A new study by research organisation Unitas analyses the real causes of Dubai's economic growth – and shows that the emirate's economic growth of the last 24 months is based on some solid factors, and not speculation
Date: Dubai, October 09, 2013 : The revival of Dubai's economy over the last 24 months is supported by fundamentals centred around four key factors – increased business activities, population growth, continued government spending on infrastructure development and an increase in Foreign Direct Investment aided by the knock-‐on eﬀects from the Arab Spring, according to Unitas Consultancy, a Dubai-based asset management and advisory firm.
It's latest research report titled, Dubai: If You Build It, They Will Come, analyses various data and statistics issued by Dubai Land Department and other credible sources on the new developments across Sheikh Zayed Road, Mohammed Bin Zayed Corridor that shows that the surge in economic activities is fuelled by strong underlying fundamentals and not mere speculation.
The research shows that prices of properties have appreciated 15 per cent and rents increased 11 per cent year on year.
As Dubai begins to build out its infrastructure, the supply is more gradual and measured relative to the last decade – 35 per cent less supply being injected into the market annually over the next 3 years relative to the prior decade, research shows.
“As Dubai recovers from the crash of 2008, we see strong underlying fundamentals supporting this recovery. A continued growth in the population at 5.6 per cent Compound Annual Growth Rate (CAGR) over the last six years, a 26 per cent increase in foreign direct investment (FDI), an 8 per cent increase in the number of trade licenses issued by the Department of Economic Development (DED) year-on-year, has lead to a steady increase in the emirate's gross domestic product (GDP) at 5 per cent year-on-year,” Sameer Lakhani, Managing Director of Unitas Consultancy, said. while releasing the report today.
“A sustained growth in the tourist population, coupled with continued infrastructure developments will be centre of Dubai's sustainability going forward.”
The construction sector has been a crucial part of Dubai's GDP, representing 15 per cent within the last two decades as Dubai has evolved itself into a trade, finance and tourism hub.
“The first construction boom (2002-‐2008) driven by freehold ownership resulted in the development of infrastructure along the Sheikh Zayed Corridor. However, before this momentum could develop along the Mohammad Bin Zayed corridor, the real-‐estate market crashed, stalling major projects such as Dubai World Central, City of Arabia, and Dubai Industrial City,” he says.
However, the bulk of the construction in the pipeline over the next two decades is centred around Mohammad Bin Zayed Road; with Mohammad Bin Rashid City and Dubai World Central – including the New Al Maktoum International Airport – at its core.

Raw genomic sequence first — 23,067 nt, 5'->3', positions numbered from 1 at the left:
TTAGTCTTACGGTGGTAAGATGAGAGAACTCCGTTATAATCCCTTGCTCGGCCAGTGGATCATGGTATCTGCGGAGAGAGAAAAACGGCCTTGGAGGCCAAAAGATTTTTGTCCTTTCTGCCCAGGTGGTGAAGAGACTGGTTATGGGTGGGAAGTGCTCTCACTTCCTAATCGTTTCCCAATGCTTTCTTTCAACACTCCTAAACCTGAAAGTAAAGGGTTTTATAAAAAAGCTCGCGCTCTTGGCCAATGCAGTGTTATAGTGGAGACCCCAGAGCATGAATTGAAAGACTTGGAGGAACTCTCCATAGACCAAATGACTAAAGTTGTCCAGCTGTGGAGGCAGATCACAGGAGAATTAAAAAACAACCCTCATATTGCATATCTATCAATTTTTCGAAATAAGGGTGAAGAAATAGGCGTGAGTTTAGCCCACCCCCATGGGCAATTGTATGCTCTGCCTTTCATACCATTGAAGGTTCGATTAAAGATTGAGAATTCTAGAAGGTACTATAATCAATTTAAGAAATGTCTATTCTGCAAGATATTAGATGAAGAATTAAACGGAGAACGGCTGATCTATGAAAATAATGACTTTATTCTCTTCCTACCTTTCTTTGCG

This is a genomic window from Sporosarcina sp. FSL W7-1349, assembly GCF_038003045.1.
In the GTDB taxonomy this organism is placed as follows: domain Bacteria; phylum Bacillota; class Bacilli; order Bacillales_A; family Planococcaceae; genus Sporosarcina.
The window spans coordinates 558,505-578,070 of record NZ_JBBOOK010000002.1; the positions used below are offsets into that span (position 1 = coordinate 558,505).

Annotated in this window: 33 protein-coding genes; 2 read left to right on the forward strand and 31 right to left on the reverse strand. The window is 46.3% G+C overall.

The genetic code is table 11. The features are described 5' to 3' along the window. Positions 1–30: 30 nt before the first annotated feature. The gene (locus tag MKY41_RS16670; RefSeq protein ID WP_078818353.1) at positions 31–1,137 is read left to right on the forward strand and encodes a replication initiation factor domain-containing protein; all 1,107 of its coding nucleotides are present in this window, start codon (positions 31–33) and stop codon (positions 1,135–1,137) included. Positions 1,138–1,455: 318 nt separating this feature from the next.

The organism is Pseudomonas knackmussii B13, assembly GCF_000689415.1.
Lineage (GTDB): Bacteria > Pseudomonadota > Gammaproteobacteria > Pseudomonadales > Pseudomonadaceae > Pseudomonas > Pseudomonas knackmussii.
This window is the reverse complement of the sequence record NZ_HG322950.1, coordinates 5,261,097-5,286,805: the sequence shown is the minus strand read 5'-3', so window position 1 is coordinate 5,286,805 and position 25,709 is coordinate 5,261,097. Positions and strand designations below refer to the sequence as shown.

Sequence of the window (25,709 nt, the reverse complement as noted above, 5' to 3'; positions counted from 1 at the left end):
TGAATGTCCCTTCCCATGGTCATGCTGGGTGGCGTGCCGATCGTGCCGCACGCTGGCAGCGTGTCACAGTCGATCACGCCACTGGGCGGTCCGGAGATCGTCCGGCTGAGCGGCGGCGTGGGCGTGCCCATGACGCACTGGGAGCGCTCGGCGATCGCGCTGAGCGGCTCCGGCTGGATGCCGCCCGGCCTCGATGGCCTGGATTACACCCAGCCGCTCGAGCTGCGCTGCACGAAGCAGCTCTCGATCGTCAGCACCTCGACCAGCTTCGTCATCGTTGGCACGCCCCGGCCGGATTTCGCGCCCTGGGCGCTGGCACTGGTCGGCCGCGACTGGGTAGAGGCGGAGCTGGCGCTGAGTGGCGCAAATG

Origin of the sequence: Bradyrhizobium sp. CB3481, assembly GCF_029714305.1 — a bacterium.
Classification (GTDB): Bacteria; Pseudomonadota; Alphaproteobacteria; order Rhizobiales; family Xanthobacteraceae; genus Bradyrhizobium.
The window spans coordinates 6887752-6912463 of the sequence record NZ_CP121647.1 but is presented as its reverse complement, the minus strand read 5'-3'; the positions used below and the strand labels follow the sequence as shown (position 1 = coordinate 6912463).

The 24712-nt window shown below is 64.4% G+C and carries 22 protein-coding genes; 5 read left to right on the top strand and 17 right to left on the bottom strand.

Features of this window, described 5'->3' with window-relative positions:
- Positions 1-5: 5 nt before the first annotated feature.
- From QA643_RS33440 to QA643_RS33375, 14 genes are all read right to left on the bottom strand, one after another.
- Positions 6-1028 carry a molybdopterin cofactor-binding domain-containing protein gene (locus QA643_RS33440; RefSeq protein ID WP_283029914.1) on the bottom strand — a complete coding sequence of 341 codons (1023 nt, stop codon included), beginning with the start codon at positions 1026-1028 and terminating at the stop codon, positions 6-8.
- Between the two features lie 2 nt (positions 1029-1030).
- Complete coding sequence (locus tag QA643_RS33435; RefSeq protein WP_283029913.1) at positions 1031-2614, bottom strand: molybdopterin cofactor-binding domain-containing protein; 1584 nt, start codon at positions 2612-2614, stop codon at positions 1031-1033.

“As Dubai gathers momentum, city-‐wide property prices are on an upward trajectory with a 15 per cent increase in home prices, and an 11 per cent increase in rents,” Lakhani, said.
“We believe that the overall rise in Dubai rents have resulted in migratory eﬀect, relocating people from the Sheikh Zayed Road to more aﬀordable areas on Mohammad Bin Zayed Road. We expect to see a higher-‐rate of home-‐ownership in these areas,” he said.
Dubai is also experiencing a price convergence between under-‐developed communities along the Mohammad Bin Zayed Road and the Sheikh Zayed Road, the research shows.
“Communities such as Dubai Sports City, Dubai Silicon Oasis, and Jumeriah Village will start to gain momentum as their infrastructure near completion thus converging with the more established communities, whilst prices in Jumeirah Golf Estates appeared to have overshot to the upside, relative to the infrastructure development. In the last rally of prices high-‐rise communities in the Mohammad bin Zayed Road Corridor have under performed by 40 per cent, insinuating an upside potential as their infrastructure ramps up,” Lakhani concluded.
Unitas Consultancy, a Dubai-based private equity, asset management and real estate asvisory firm, provides customised solutions for its clients that meet the twin objectives of wealth creation and capital preservation. Unitas offers its clients unparalleled experience in real estate asset
management/advisory/ private equity/ execution abilities.
Unitas Consultancy invests over a plethora of sectors: Facility Management, Food and Beverage, Real Estate, Trading and E-commerce. Towards this end Unitas has entered into Trading and Real Estate funds with a view to offer investors access to the rapidly growing market sectors in Dubai in a seamless and transparent manner.
The company plans to keep on diversifying its portfolio into other growing sectors of the economy. Unitas thrives on private sector finance and management with environmentally and socially responsive practices, to build up cash flows during the investment term and capital gains at exit.
Unitas invests equity in a 'buy, build and transfer' cycle with a 5-year term and yields current income as a function of operating cash flows, plus capital gains at exit. The guiding principle of Unitas is cash flow to investors and long-term benefits to communities and businesses.
Furthermore, it has made forays into the e-commerce and F&B sectors as well as facilities management with a view towards diversifying income streams.
For further information, please visit www.unitasconsultancy.com